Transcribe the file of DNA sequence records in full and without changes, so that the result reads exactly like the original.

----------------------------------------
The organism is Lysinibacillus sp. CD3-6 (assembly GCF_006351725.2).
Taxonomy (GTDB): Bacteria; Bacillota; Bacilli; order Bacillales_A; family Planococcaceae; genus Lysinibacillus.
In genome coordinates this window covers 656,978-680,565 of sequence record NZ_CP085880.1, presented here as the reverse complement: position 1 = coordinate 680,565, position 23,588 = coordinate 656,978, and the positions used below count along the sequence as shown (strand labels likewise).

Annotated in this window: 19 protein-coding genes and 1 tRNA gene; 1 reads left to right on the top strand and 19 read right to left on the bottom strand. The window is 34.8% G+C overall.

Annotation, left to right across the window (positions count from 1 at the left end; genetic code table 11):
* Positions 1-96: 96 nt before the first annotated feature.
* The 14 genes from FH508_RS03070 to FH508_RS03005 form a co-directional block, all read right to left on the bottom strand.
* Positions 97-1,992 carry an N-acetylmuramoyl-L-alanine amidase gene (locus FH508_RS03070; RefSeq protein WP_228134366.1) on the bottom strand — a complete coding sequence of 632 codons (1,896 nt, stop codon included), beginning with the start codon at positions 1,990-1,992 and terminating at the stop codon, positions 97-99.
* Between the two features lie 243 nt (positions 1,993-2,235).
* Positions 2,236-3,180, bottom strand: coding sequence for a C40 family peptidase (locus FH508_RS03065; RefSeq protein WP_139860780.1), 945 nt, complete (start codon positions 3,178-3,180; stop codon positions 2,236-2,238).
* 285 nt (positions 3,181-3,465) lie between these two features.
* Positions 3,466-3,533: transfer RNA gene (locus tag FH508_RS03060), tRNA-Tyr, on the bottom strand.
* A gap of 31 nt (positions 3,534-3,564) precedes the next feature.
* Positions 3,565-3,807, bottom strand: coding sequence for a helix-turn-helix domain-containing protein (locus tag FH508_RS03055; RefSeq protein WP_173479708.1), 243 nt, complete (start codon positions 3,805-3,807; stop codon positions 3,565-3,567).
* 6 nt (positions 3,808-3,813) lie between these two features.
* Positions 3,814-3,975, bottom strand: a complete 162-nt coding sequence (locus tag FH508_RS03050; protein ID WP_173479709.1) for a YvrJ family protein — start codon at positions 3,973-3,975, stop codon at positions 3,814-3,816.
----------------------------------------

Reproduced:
The organism is Lysinibacillus sp. CD3-6 (assembly GCF_006351725.2).
Taxonomy (GTDB): Bacteria; Bacillota; Bacilli; order Bacillales_A; family Planococcaceae; genus Lysinibacillus.
In genome coordinates this window covers 656,978-680,565 of sequence record NZ_CP085880.1, presented here as the reverse complement: position 1 = coordinate 680,565, position 23,588 = coordinate 656,978, and the positions used below count along the sequence as shown (strand labels likewise).

Annotated in this window: 19 protein-coding genes and 1 tRNA gene; 1 reads left to right on the top strand and 19 read right to left on the bottom strand. The window is 34.8% G+C overall.

Annotation, left to right across the window (positions count from 1 at the left end; genetic code table 11):
* Positions 1-96: 96 nt before the first annotated feature.
* The 14 genes from FH508_RS03070 to FH508_RS03005 form a co-directional block, all read right to left on the bottom strand.
* Positions 97-1,992 carry an N-acetylmuramoyl-L-alanine amidase gene (locus FH508_RS03070; RefSeq protein WP_228134366.1) on the bottom strand — a complete coding sequence of 632 codons (1,896 nt, stop codon included), beginning with the start codon at positions 1,990-1,992 and terminating at the stop codon, positions 97-99.
* Between the two features lie 243 nt (positions 1,993-2,235).
* Positions 2,236-3,180, bottom strand: coding sequence for a C40 family peptidase (locus FH508_RS03065; RefSeq protein WP_139860780.1), 945 nt, complete (start codon positions 3,178-3,180; stop codon positions 2,236-2,238).
* 285 nt (positions 3,181-3,465) lie between these two features.
* Positions 3,466-3,533: transfer RNA gene (locus tag FH508_RS03060), tRNA-Tyr, on the bottom strand.
* A gap of 31 nt (positions 3,534-3,564) precedes the next feature.
* Positions 3,565-3,807, bottom strand: coding sequence for a helix-turn-helix domain-containing protein (locus tag FH508_RS03055; RefSeq protein WP_173479708.1), 243 nt, complete (start codon positions 3,805-3,807; stop codon positions 3,565-3,567).
* 6 nt (positions 3,808-3,813) lie between these two features.
* Positions 3,814-3,975, bottom strand: a complete 162-nt coding sequence (locus tag FH508_RS03050; protein ID WP_173479709.1) for a YvrJ family protein — start codon at positions 3,973-3,975, stop codon at positions 3,814-3,816.